The setup for a regular stereo headset with working voice was as easy as plugging the receiver in, waiting for the drivers to automatically install, and then powering on the G930. If you don’t want to use any of the G keys or Dolby surround sound, you can be off and running in minimal time. Installing the drivers gives you a few more options but it’s nice to know you can just plug them in and go.
For testing, I played a few sessions of Left 4 Dead 2, Team Fortress 2, and StarCraft II. I also listened to some music and watched various scenes of The Dark Knight and Star Wars Episode III. I decided to use the setup in both stereo and 7.1 surround sound mode. Now, there aren’t separate speakers for surround sound like in some headsets as the G930 uses the Dolby software solution to simulate surround sound form the two 40mm neodymium magnetic drivers.
In gaming, the G930 setup really shined. Sound was crystal clear from both highs and lows and in stereo mode, the voices, action, and music sounded really close to the ears. Everyone said I sounded clear and with little or no background noise with my voice. Flipping the switch to surround sound mode, I was treated to a more spacious sounding experience. Some games worked better than others though but if you play something like Left 4 Dead 2, it can certainly pay off to have it on. In some instances, I was able to tell which direction zombies where coming from and sometimes the coughing of the smoker. With that ability, I was able to be more accurate on where I thought the danger was coming from and it allowed me to really use my hearing to an advantage in aiding my gaming. It doesn’t always work out that well in my experience but it does happen more often than not. Depending on the game, I sometimes preferred stereo such as when I played StarCraft II. In both modes, the G930 held up extremely well in testing as I expected coming from the G35 technology tree.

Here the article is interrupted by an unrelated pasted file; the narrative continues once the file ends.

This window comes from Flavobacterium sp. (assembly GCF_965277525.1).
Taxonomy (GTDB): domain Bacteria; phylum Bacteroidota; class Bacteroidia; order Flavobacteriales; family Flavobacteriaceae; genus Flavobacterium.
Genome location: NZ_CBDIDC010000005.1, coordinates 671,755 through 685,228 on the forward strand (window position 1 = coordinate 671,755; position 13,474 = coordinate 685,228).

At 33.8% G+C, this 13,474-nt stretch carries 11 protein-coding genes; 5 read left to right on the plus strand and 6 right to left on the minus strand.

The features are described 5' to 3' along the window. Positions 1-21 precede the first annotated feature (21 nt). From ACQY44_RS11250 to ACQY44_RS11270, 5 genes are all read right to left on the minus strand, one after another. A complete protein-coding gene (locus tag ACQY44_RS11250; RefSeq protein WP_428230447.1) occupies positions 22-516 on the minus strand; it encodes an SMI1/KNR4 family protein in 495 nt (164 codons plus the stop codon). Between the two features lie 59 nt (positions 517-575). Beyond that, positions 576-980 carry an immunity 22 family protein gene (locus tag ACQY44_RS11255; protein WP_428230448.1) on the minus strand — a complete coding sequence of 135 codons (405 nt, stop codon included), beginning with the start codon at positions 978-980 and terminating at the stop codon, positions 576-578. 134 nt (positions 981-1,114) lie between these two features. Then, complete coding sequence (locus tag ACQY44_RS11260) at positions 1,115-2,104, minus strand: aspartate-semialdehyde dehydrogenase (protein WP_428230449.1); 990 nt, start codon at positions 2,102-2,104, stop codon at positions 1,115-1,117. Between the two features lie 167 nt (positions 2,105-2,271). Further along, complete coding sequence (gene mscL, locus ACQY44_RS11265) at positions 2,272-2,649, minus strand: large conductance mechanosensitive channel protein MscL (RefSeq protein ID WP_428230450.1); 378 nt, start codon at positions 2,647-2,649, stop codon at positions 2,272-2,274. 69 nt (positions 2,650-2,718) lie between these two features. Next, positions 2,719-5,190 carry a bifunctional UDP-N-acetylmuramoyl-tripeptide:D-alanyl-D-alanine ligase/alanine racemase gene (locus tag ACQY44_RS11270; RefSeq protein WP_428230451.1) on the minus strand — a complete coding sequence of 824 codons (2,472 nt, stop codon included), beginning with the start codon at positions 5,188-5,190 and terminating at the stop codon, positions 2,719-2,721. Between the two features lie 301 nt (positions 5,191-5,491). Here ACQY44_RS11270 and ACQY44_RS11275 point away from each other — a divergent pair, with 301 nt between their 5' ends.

As far as lag goes, I couldn’t tell any from gaming. The set does operate in the 2.4GHz band and my house does have plenty of devices that use that frequency. I never did hear a hiccup or interruption from testing but I’ll be sure to note this review if I do in the future.
With movies and music, it was a hit or miss with the surround sound, just like with gaming. Music, I definitely had Dolby surround turned off as it sometimes distorted the music. Of course, most music is recorded for stereo output anyways so this point is rather mute. On movies such as those that are heavy in action and special effects, the Dolby surround sound does work but I’m one of those that prefer a multi-speaker setup rather than a virtual surround sound setup. Myself, I can tell more distinctly where the sound is coming from with a traditional speaker setup. Just like with gaming, it’s really source dependent but I would definitely turn on the surround sound for action movies if I had to watch it with the G930.
The one thing I wish the G930 could do was turn off the transmitter and re-route the sound back to the main speakers when I powered off the headset. I emailed Logitech if this could be possible, but they said it was a limitation of Windows that didn’t allow for this. I did find a kludgy way of doing this but I had to have the mouse with me to go into the control panel and disable or re-enable the headset.
Now, why do you ask would I want to do this? Wouldn’t it be simple to just unplug the USB transmitter? Well, for my gaming computer, yes it would be simple. For the setup in my bedroom though, where I have a Windows Media Center machine near my big screen TV, it’s not as convenient to reach over and unplug it. Sometimes in the evenings, I or my wife would stay up later to watch or finish watching a movie or TV show. What I would love to be able to do was just have the G930 plugged in and have one of us use the cordless headset so as not to disturb the other person. But, say I’m done or one of us would want to watch the show currently on TV but have the sound come out of the speakers during some other time. A simple switch via software would’ve been a great feature so one of us (most likely me) isn’t forced to get up to pull the transmitter out or plug it back in later. Yes, it’s a lazy factor in there but I think it would’ve been a nice option. It’s too bad that it’s a Windows limitation (stated by Logitech) but I hope Logitech finds a way software wise to accomplish this in the future to make it a little more convenient for those with setups like mine.
At $160, the Logitech G930 is on the expensive side but the set is top notch and sounds awesome while also offering some great features. Having one less cord to deal with is great and the slight modifications to make the G930 lighter make the headset a great pickup for gamers looking for one to get serious with. There are but a few minor quibbles I have with it but for the most part, the G930 has become my main headset of choice for gaming.